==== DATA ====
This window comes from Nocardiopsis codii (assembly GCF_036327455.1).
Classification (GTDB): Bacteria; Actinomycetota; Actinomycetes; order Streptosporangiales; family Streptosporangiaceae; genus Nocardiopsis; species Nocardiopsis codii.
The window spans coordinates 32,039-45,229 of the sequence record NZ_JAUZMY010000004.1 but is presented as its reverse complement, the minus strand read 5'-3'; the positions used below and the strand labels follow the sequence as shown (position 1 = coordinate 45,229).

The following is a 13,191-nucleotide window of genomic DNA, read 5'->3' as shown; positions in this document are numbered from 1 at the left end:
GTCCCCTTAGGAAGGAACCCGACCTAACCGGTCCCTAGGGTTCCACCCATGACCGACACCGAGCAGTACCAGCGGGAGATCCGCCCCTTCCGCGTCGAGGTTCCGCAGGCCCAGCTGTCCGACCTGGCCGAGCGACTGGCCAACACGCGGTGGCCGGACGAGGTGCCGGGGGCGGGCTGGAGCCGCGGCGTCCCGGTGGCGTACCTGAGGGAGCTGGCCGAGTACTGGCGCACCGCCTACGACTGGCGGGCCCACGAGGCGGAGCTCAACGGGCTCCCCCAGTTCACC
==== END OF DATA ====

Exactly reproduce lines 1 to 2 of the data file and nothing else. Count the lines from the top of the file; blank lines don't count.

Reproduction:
This window comes from Nocardiopsis codii (assembly GCF_036327455.1).
Classification (GTDB): Bacteria; Actinomycetota; Actinomycetes; order Streptosporangiales; family Streptosporangiaceae; genus Nocardiopsis; species Nocardiopsis codii.